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Harbors of Hope: The Planning for School and Student Success Process

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Discover a proven way to deal effectively with the white waters of change in education, and create a culture of hope in which students receive the support they need to achieve success. The authors’ extensive experience with effective schools research and the power of the professional learning community combine to create a uniquely hopeful approach that results in effective and efficient schools.

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Part 1 Harbors of Hope: Schools With Character and Competence

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When preparing to write this book, we decided to focus on practical plans and actions that lead to improved learning outcomes for all students. Rather than begin by quoting research findings, we decided to share real examples of schools that we would consider to be Harbors of Hope. Sacred Heart Community School in Regina serves children in an inner-city area on the Saskatchewan prairies. With clear vision and staff commitment, this elementary school significantly improved learning outcomes for students and gave them hope for success in their educational futures. Lawrence Heights Middle School in Toronto also had a history of low performance and behavioral concerns. Through the introduction of carefully planned activities, the staff was able to positively impact all students. Monticello High School in Charlottesville, Virginia, was opened in 1998 and had difficulty attracting students because parents feared it would fail to match the performance of other schools in the district. The staff promised their community academic success and over a 2-year period did what was required to keep that promise. We consider these schools to be Harbors of Hope and have provided more in-depth information about them in the sections that follow.

 

Part 2 Strategies for Creating Harbors of Hope

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During the 1980s and early 1990s, the common view in effective schools research was that the principal was the key to shaping school culture and effecting reform. The literature from that period reflects an assumption that a school’s principal, by holding high expectations and directing teachers’ activities, would cause teachers to work cooperatively and would thus create an effective school. In other words, the principal was the shop foreman ensuring that workers were toeing the line.

Early improvement efforts tended to focus on structural rather than cultural issues. Attention was given to things like altering schedules, revising class composition, and implementing new programs. The movement to site-based planning during those years was an attempt to give schools the authority for local decision-making. None of these strategies had the desired impact because nothing was done to alter the culture at either the school or district level.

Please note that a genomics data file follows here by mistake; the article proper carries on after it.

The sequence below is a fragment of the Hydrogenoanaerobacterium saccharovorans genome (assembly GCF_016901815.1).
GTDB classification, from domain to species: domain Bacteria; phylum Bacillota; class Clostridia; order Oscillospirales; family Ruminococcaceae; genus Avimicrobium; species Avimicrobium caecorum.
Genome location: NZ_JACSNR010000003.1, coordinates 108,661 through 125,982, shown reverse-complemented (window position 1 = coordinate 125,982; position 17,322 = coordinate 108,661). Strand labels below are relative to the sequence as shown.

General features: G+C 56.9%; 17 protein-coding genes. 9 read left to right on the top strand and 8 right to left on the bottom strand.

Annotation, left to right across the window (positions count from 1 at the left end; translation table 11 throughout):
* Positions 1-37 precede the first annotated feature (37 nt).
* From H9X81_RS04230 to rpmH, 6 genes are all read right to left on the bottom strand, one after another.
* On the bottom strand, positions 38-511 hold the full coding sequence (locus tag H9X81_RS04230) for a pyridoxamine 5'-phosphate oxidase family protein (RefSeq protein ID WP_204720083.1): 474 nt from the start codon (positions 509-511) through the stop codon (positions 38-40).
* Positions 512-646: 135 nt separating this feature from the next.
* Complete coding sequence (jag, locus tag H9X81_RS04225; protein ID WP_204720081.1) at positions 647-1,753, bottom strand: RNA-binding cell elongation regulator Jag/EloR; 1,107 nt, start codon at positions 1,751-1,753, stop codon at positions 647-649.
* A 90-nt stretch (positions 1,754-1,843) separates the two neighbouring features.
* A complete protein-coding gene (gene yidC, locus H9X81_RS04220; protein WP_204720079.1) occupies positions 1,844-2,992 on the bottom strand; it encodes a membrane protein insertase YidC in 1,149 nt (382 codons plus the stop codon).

Current research has shown that although the principal plays an integral role in the school improvement process, getting better is everyone’s responsibility. Robert Marzano (2003) concludes that “although it is certainly true that strong leadership from the principal can be a powerful force toward school reform, the notion that an individual can effect change by sheer will and personality is simply not supported by the research” (p. 175). To be substantive, change efforts must be supported by both administrators and teachers. This is possible only when people are working within a strong collaborative culture based on shared values.

 

Part 3 Appendix

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Appendix

One of the many steps taken by Sacred Heart Community School in Regina, Saskatchewan, toward becoming a Harbors of Hope school was the creation of a “Brain-Activating Oasis” that would focus on individual learning. The staff identified 13 brain-activating strategies and techniques to be used in the oasis. This appendix provides a brief summary of these 13 strategies.

The staff determined to change their view of their role as teachers. They redefined themselves as “inventors of work worth doing” and used an integrated curriculum approach to make this a reality.

The Sacred Heart staff worked from the premises that much of learning is incidental, and that when people experience feelings of safety and belonging, they are more able to learn. The staff recognized that school environment and atmosphere have a huge impact on students’ ability to learn, and they made it their goal to create a school that is friendly and inviting.

At Sacred Heart, most of the classrooms do not look like traditional classrooms. There are few desks to be found. Students work at a variety of tables, on couches, on cushions, or in easy chairs. Plants help to bring nature inside. Fish, pets, and other items of interest add to the environment and afford more opportunities for learning. Teachers are often found working with small groups in a variety of locations. The unique class combinations provide stress-free settings where multi-age teamwork can flourish and negative peer pressure is minimized. An integrated thematic approach to instruction is used, allowing for large blocks of dedicated time. Often several classes work on the same theme so that students can learn from interactions beyond their classroom and grouping can be more flexible.

 

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